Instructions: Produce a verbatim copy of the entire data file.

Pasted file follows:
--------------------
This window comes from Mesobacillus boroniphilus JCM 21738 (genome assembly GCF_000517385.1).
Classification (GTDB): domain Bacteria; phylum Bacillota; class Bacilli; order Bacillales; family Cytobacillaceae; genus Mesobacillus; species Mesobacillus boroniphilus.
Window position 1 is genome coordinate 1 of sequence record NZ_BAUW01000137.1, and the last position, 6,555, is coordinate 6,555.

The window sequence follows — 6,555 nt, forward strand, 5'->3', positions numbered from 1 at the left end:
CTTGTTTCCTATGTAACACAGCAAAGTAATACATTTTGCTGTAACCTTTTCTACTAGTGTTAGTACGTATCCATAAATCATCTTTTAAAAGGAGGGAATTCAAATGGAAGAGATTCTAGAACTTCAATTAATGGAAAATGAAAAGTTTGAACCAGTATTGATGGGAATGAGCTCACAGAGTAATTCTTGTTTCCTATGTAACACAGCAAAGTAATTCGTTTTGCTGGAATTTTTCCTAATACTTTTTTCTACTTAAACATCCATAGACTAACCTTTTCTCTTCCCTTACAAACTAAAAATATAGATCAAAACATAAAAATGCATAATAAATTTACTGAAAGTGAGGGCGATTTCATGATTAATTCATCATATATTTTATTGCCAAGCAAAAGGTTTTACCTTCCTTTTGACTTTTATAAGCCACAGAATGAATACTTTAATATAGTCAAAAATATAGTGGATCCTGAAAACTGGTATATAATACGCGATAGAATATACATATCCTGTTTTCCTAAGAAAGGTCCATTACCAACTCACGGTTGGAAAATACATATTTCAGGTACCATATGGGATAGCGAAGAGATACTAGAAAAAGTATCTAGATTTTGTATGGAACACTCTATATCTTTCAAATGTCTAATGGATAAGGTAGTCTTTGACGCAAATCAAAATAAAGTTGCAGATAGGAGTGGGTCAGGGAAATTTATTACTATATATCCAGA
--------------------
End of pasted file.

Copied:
This window comes from Mesobacillus boroniphilus JCM 21738 (genome assembly GCF_000517385.1).
Classification (GTDB): domain Bacteria; phylum Bacillota; class Bacilli; order Bacillales; family Cytobacillaceae; genus Mesobacillus; species Mesobacillus boroniphilus.
Window position 1 is genome coordinate 1 of sequence record NZ_BAUW01000137.1, and the last position, 6,555, is coordinate 6,555.

The window sequence follows — 6,555 nt, forward strand, 5'->3', positions numbered from 1 at the left end:
CTTGTTTCCTATGTAACACAGCAAAGTAATACATTTTGCTGTAACCTTTTCTACTAGTGTTAGTACGTATCCATAAATCATCTTTTAAAAGGAGGGAATTCAAATGGAAGAGATTCTAGAACTTCAATTAATGGAAAATGAAAAGTTTGAACCAGTATTGATGGGAATGAGCTCACAGAGTAATTCTTGTTTCCTATGTAACACAGCAAAGTAATTCGTTTTGCTGGAATTTTTCCTAATACTTTTTTCTACTTAAACATCCATAGACTAACCTTTTCTCTTCCCTTACAAACTAAAAATATAGATCAAAACATAAAAATGCATAATAAATTTACTGAAAGTGAGGGCGATTTCATGATTAATTCATCATATATTTTATTGCCAAGCAAAAGGTTTTACCTTCCTTTTGACTTTTATAAGCCACAGAATGAATACTTTAATATAGTCAAAAATATAGTGGATCCTGAAAACTGGTATATAATACGCGATAGAATATACATATCCTGTTTTCCTAAGAAAGGTCCATTACCAACTCACGGTTGGAAAATACATATTTCAGGTACCATATGGGATAGCGAAGAGATACTAGAAAAAGTATCTAGATTTTGTATGGAACACTCTATATCTTTCAAATGTCTAATGGATAAGGTAGTCTTTGACGCAAATCAAAATAAAGTTGCAGATAGGAGTGGGTCAGGGAAATTTATTACTATATATCCAGA